OFFICER MARIO normally worked for Homeland Security. On this Friday night he’d been seconded to the Washington, D.C. Metro police, who had their hands full. Not only did they have the usual “drunk and disorderlies,” but now 54 people who looked like card-carrying members of the AARP were filling up their holding cells. Officer Mario, of retirement age himself, was feeling fortunate. He’d been assigned to the women’s side.
“Ladies, ladies, ladies!” Mario said, sauntering in with a mischievous smile. “This must be my lucky night.”
The evening before, we’d all been at St. Stephen and the Incarnation Episcopal Church running role plays on how to “flash mob” the corporate headquarters of Environmental Resources Management (ERM), the firm hired by the U.S. State Department to provide an environmental impact statement on the Keystone XL pipeline. To the disbelief and concern of climate scientists, ERM claimed that TransCanada’s Keystone pipeline would not significantly contribute to climate change. ERM was suspected of “misleading disclosures” regarding conflict of interest and material gain from the pipeline’s completion.
Our white-haired mob of mostly grandparents converged on ERM headquarters at noon to shine a light on such shady dealings. While six silver foxes blocked the elevators by chaining their arms together inside a PVC pipe, I watched two D.C. police lift Steve, age 70, and toss him into the crowd behind me. I knew this nonviolent civil disobedience wasn’t going as planned.
For the next hour the police threatened us with felony charges, and we chanted complicated ditties on Big Oil, Mother Earth, and the merits of transparency in a democracy. Then they slipped plastic cuffs over our wrists and charged us with “unlawful entry.”
By the time Officer Mario found us, we were exhilarated—and tired—after our righteous deed. How wonderful to be white, comparatively wealthy, and well-lawyered-up when entering the U.S. “justice” system. He told grandkid stories and apologized for having to ask our age and weight. The station was out of intake forms, so we wrote our information on scrap paper, sharing his single pen.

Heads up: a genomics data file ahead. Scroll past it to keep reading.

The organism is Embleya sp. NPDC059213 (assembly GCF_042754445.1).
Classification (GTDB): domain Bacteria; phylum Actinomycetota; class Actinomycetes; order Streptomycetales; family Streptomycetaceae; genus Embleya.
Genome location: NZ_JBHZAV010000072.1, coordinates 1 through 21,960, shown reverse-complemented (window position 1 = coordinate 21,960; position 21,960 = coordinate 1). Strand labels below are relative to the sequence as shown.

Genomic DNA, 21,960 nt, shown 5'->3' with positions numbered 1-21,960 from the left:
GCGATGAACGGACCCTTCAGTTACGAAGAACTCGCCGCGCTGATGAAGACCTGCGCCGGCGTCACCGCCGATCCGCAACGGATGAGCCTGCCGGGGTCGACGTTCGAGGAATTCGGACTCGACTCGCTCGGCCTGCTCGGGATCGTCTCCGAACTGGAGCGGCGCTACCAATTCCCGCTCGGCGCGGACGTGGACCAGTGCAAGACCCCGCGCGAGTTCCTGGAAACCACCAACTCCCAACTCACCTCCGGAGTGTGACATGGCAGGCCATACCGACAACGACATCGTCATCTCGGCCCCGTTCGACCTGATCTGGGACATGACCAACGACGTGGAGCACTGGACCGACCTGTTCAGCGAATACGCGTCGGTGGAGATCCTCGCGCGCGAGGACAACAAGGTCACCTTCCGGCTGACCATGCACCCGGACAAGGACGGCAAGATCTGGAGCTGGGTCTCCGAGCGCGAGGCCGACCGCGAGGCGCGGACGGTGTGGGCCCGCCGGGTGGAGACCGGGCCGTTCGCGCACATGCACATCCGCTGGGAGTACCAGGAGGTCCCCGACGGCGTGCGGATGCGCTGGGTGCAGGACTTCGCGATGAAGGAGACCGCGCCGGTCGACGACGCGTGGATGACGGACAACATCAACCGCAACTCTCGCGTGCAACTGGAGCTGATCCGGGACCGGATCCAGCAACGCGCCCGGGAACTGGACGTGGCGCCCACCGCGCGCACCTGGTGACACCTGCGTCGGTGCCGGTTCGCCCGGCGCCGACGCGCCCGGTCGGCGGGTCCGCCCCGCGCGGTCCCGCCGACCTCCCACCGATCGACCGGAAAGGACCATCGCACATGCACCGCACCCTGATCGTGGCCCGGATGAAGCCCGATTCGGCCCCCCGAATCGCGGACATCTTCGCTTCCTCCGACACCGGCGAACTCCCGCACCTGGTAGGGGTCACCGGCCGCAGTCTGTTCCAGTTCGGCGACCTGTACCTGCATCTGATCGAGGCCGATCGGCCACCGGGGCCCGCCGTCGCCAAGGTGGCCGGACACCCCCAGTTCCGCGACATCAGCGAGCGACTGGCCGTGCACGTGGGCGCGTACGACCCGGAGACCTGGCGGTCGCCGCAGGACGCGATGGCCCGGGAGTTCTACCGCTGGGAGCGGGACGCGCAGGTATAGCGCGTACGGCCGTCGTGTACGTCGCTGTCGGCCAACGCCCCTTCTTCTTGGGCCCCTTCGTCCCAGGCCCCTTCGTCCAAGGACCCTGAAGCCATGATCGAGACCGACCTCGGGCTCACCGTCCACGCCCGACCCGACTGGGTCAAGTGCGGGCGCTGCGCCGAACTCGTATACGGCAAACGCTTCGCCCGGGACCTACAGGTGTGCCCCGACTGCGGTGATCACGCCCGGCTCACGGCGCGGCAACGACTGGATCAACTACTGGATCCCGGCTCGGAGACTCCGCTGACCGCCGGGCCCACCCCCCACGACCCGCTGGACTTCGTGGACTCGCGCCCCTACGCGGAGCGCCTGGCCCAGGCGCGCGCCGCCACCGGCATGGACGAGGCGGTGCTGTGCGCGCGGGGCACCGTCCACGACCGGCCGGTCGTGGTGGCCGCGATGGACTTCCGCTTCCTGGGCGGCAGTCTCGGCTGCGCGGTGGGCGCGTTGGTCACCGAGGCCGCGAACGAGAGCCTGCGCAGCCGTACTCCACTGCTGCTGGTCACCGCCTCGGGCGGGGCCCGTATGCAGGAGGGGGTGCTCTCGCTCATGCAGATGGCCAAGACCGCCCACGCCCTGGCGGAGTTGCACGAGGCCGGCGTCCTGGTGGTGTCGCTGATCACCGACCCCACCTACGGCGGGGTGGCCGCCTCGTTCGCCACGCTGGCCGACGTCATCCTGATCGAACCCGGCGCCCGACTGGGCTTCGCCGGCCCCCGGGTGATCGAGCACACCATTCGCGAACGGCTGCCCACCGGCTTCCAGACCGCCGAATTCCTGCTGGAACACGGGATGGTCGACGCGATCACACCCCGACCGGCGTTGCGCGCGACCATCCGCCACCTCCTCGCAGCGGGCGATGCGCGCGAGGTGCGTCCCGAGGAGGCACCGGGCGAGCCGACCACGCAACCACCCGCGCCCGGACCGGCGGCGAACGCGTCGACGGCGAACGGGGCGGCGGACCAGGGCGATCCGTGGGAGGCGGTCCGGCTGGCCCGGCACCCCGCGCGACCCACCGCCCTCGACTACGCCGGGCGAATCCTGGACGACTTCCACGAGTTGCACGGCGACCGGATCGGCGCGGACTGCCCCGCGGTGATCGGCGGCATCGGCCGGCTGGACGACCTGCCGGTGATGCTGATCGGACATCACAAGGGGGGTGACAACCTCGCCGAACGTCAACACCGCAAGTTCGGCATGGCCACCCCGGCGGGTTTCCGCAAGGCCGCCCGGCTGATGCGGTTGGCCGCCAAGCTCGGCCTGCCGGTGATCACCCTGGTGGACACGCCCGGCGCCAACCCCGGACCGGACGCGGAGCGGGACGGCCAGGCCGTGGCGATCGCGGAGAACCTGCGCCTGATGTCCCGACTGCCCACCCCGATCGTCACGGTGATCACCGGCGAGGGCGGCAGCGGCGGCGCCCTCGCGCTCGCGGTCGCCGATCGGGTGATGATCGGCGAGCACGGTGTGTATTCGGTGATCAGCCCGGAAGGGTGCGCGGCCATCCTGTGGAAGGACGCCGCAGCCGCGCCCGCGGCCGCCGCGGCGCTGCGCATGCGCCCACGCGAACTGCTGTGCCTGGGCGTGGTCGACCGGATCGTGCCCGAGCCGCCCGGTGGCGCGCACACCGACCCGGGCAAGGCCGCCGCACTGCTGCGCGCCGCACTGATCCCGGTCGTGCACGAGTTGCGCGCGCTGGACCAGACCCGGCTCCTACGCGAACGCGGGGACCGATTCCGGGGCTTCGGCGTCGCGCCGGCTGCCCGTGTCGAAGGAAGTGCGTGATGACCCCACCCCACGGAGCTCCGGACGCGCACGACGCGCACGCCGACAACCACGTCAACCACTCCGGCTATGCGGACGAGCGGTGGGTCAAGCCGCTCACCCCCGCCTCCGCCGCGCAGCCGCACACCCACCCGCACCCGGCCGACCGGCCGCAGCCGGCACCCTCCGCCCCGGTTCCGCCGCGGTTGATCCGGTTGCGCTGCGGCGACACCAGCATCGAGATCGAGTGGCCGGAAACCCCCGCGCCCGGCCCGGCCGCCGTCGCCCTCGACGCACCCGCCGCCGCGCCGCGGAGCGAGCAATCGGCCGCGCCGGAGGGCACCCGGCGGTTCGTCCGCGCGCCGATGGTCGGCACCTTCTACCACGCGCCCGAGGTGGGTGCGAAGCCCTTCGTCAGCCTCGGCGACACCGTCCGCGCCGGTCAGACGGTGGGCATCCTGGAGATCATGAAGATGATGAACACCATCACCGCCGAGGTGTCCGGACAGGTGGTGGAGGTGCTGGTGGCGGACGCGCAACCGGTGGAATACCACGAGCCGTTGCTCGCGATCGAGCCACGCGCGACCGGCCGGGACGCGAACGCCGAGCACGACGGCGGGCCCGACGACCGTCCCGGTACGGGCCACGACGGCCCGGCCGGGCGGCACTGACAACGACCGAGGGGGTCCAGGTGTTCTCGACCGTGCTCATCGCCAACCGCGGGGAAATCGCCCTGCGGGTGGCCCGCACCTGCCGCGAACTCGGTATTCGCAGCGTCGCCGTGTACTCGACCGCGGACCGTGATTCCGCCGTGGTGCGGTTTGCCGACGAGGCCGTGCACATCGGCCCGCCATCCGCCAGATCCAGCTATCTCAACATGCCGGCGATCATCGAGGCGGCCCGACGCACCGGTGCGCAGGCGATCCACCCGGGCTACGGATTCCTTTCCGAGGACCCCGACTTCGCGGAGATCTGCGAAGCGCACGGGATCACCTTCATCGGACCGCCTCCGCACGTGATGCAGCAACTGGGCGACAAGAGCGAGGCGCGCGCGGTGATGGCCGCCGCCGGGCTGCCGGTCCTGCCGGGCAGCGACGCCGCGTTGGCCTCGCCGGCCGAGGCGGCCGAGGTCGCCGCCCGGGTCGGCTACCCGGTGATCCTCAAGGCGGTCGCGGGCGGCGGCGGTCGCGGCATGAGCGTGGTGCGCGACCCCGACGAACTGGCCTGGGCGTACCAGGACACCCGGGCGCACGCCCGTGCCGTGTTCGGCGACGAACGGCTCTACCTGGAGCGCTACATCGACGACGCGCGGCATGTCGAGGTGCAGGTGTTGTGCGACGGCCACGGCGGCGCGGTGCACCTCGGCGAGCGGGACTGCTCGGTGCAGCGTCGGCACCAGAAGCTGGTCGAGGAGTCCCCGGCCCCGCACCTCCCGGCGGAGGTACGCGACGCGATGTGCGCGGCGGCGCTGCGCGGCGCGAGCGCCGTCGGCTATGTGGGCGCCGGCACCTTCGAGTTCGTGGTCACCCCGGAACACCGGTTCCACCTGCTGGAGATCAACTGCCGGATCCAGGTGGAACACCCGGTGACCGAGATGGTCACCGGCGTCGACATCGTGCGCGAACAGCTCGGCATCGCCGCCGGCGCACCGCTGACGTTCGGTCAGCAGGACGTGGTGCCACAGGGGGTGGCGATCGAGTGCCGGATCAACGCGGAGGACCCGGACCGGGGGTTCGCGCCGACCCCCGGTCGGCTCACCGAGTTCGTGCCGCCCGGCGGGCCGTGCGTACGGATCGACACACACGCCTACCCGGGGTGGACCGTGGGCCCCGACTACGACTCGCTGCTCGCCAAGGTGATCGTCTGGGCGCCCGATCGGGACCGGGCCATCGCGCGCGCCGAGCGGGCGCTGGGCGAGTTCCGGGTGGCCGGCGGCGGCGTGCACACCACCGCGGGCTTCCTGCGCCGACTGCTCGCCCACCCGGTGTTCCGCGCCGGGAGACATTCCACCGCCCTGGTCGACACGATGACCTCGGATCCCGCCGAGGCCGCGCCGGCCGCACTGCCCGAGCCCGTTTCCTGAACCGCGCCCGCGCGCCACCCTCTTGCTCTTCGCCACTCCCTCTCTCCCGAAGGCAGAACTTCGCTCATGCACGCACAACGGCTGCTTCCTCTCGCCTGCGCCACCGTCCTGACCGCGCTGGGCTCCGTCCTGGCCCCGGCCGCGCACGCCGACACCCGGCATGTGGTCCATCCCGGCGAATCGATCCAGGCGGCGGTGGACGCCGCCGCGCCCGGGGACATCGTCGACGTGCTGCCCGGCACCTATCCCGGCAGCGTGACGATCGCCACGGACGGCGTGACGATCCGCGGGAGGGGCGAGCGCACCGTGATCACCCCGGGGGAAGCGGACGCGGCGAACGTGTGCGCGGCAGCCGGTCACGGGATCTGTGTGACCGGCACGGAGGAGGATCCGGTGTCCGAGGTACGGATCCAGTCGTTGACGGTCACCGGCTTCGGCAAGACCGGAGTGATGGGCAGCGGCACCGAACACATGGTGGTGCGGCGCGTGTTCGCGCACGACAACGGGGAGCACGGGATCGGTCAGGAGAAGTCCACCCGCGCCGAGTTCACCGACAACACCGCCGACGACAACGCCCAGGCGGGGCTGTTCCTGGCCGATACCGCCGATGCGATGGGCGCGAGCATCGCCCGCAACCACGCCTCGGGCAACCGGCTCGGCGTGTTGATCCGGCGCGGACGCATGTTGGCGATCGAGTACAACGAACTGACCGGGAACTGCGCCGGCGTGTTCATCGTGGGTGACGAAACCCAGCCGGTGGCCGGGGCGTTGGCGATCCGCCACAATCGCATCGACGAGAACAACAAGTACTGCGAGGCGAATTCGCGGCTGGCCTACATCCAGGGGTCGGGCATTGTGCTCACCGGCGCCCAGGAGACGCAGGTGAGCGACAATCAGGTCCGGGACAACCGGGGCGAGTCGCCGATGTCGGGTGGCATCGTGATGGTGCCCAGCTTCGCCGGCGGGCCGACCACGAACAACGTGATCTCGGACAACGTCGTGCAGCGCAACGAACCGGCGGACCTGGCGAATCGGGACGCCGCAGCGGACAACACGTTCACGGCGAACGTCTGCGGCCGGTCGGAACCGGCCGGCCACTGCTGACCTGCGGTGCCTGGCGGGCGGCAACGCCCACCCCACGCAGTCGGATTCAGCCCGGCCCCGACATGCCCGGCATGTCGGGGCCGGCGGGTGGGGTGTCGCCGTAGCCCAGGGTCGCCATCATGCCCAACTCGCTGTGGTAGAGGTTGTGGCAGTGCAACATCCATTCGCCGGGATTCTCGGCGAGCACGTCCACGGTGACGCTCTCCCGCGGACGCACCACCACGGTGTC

Then the computers went down. A handful of us were shipped to holding cells at D.C. Central Cell Block to finish processing. No singing there. After an invasive body search, we were put two each in small, steel cells with metal bunks and walls that clanged like thunder. A bologna sandwich and water arrived at 10 p.m. We tried to encourage each other—but eventually we drew inward, silent. A little edge of panic began to creep in. How long would we be in here? Was it worth it? Am I really this weak?
We were released after little more than 12 hours in custody.
Over the next several weeks, we had two court appearances. As we waited for our case in Judge Howze’s courtroom, we watched a dozen people go forward—most on charges of shoplifting from a grocery store or marijuana possession. They ranged in age from 17 to 70. None of them were white.
A few weeks later, in Judge Morin’s courtroom, we agreed to stay away from ERM headquarters, as well as to avoid arrest, for six months, and were spared further jail time.
The week after our arrests, the State Department’s Office of Inspector General confirmed that it was investigating alleged ERM and State Department mishandling of the Keystone XL contract.
Dorothy Day once said that “the ugliness of jail life” was “a fearful suspense, not one of normal hope and expectation.” Around 1 a.m. I asked my cellmate how she was doing. “If I had to stay in here very long,” she said, “I think I’d be a different person than the one I know I am.”
There are more than 200,000 women incarcerated in the U.S. tonight. This is not their story.
Rose Marie Berger, author of Who Killed Donte Manning? (available at store.sojo.net), is a Catholic peace activist and a Sojourners senior associate editor.